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How to identify and manage bipolar disorder behaviour

Bipolar disorder - which is characterised by intense mood swings that range from excessive highs to extreme lows - can have a significant impact on a person’s behaviour.

If you have concerns that you or someone close to you may be displaying signs of bipolar disorder, we have outlined the common behaviours a person may exhibit during times of mania, hypomania or depression. We have also outlined strategies that can help with the management of bipolar disorder and its associated behaviours, and highlighted information on the treatment that is available here at Priory Group.

Common behaviours related to bipolar disorder

The behaviours associated with bipolar disorder, alongside the severity of these behaviours, can differ from person to person.

Some of the more common symptoms include the following:

Behaviour related to mania or hypomania

  • Talks quickly and loudly, becomes difficult to interrupt and changes the subject rapidly
  • Easily distracted from tasks
  • Spends excessive amounts of money
  • Engages in high-risk activities
  • Gives away their possessions
  • Leaves their job or makes rash business decisions
  • Overly welcoming, affectionate and tactile
  • Awake and active for extended period of time due to a reduced need for sleep
  • Noticeable increases in goal-directed activity, such as starting new projects at home or at work
  • Grandiose thinking

Behaviour related to depression

A person with bipolar disorder will also experience extreme lows, which can include the below:

  • Becomes reclusive or distant, where they don’t answer calls, texts or emails
  • Avoids challenging tasks, instead preferring to spend more time at home or in bed
  • Careless with regards to their education or employment
  • Sleeps more or less than usual
  • Moves or speaks slowly, and seems less animated
  • Eats more or less than usual

Ways to manage bipolar related behaviours

For a person with bipolar disorder, there are strategies that can be put in place to help with the management of their extreme shifts in moods, so that they have less of an impact on their daily life.

Build a good support network

As isolation can have a negative impact on a person’s mood, it is important for someone with bipolar disorder to regularly meet up with family and friends. This can give them a chance to talk through their thoughts and feelings, and receive support when they are going through difficult times.

Doctors, counsellors or other health professionals can form part of this support network, providing a person with a place to check-in so that they are able to keep a check on any mood changes and behaviours, and receive advice to help them maintain balance. Attending support groups with other people who have bipolar disorder can also be useful.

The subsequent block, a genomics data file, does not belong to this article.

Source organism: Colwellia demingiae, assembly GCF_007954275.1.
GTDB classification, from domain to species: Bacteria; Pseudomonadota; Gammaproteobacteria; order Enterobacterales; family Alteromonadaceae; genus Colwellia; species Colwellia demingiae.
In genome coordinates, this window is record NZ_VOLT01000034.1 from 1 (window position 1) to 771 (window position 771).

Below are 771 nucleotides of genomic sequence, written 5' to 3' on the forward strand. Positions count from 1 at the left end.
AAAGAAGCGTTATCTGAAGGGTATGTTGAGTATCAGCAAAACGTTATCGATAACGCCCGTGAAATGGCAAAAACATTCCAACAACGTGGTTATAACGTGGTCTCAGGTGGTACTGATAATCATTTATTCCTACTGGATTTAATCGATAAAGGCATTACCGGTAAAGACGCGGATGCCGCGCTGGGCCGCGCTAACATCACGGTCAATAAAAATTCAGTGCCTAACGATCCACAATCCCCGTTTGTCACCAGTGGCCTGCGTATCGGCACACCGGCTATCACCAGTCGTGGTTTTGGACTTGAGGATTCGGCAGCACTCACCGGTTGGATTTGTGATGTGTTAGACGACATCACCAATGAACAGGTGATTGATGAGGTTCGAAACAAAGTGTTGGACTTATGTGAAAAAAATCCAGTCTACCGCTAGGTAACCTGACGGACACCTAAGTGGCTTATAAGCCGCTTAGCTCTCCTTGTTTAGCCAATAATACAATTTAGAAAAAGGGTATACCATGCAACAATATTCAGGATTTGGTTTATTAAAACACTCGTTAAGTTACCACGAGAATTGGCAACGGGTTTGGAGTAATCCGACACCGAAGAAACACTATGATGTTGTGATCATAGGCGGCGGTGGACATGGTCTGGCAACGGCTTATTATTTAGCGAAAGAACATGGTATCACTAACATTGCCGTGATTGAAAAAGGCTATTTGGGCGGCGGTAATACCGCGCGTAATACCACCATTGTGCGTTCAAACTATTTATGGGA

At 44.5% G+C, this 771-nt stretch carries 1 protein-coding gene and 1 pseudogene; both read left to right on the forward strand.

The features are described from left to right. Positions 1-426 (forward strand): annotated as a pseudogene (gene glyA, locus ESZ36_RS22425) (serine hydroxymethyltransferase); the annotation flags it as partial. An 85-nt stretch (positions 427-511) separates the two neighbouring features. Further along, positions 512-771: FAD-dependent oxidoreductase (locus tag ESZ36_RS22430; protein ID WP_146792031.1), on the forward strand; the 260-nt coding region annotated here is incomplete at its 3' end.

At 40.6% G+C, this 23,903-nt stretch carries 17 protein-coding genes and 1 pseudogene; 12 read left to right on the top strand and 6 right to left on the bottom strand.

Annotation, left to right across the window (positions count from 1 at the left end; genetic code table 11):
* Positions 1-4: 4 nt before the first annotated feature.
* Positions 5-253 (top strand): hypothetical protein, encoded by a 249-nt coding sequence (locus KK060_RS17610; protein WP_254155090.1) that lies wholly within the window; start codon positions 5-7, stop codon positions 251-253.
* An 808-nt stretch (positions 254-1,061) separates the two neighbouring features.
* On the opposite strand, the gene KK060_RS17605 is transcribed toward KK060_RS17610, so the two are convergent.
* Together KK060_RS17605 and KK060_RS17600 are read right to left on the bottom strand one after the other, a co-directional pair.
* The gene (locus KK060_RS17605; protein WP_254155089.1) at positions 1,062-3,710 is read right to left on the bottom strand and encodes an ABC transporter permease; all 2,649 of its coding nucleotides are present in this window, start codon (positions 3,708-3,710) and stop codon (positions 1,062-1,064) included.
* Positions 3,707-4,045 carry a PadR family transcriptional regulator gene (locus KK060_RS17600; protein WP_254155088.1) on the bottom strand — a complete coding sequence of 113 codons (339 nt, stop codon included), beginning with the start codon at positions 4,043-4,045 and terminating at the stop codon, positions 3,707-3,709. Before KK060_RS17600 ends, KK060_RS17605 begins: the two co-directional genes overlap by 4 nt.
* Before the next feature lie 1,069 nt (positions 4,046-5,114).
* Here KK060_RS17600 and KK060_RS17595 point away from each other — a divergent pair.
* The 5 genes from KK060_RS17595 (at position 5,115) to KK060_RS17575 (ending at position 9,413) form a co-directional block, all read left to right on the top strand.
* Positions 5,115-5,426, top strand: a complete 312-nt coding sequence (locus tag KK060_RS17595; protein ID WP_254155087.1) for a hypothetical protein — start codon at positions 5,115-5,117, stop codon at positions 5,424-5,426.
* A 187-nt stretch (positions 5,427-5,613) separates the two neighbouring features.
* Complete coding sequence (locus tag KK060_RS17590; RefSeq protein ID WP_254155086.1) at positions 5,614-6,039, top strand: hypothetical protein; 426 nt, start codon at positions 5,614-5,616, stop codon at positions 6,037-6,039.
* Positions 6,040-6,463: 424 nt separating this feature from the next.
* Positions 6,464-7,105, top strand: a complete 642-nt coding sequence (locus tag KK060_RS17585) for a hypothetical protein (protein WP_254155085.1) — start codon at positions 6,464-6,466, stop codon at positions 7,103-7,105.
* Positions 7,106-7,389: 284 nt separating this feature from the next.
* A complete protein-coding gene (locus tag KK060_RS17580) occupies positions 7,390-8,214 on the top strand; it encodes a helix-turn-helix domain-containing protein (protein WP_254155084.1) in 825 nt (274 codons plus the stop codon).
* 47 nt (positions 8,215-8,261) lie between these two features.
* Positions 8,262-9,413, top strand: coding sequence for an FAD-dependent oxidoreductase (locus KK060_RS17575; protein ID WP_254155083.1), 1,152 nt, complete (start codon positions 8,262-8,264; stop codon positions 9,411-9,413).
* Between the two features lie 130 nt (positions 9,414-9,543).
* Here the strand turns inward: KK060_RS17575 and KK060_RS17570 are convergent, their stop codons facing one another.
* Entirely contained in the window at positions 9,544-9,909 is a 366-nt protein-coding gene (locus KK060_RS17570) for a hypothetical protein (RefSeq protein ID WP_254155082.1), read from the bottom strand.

Monitor behaviours

People with bipolar disorder often find it useful to keep a daily log of their moods, their thoughts and their behaviours. It can help them to identify and then manage behaviours that lead to mood changes, an example of which could be sleeping too much or too little.  

These daily logs can also help a person to recognise when their behaviour starts to change, so that that they are able to put plans in place and report the changes to those in their support network.

Maintain a healthy routine

A consistent sleep pattern, exercise routine and healthy eating plan can all help to manage behaviours related to bipolar disorder. Taking medication as prescribed and attending all doctor appointments is also important, along with making time to see family and friends in order to relax and unwind.

Accepting treatment and support

Receiving the correct treatment can help a person with bipolar disorder to manage the highs and lows that they experience. Medication can be an important aspect of this treatment, if appropriate and prescribed by a doctor.

Psychotherapy such as cognitive behavioural therapy (CBT), interpersonal therapy (IPT) and couple or family-focused therapy can also be a crucial part of treatment:

  • CBT can help a person to recognise the signs of a mood change and learn ways to move on from unhelpful thoughts when they are in a state of mania or depression, so that these negative thoughts and emotions don’t have such a negative impact on how they go onto behave
  • IPT can be beneficial when someone is experiencing prolonged or frequent periods of depression. It can help them to target thoughts and symptoms that may be affecting their behaviour in personal relationships, so that they are able to interact more effectively regardless of the highs and lows of their mood
  • Couples and family therapy can help to educate others on bipolar disorder. It can also give people the opportunity to talk through and improve family interactions, and develop strategies so that each person can support one another going forward

Have a plan for emergencies

It is important for a person with bipolar disorder to have a crisis plan for times when they feel that their moods are out of control. This plan can include emergency contacts, information about medications as well as the signs and symptoms of bipolar disorder. It should also contain hotlines to contact as well as the emergency telephone number 999.

Support and treatment for bipolar disorder at Priory

If you are looking to access support and treatment for bipolar disorder, Priory Group can provide you with a personalised programme of care. With both inpatient and outpatient services available at our hospitals and wellbeing centres across the UK, we are able to make sure that the people we support get the correct level of help and are able to work towards achieving a better quality of life.

Page medically reviewed by Dr Liam Parsonage (BA, MBBS, MRCPsych, PGCert) Consultant Psychiatrist at Priory Hospital North London

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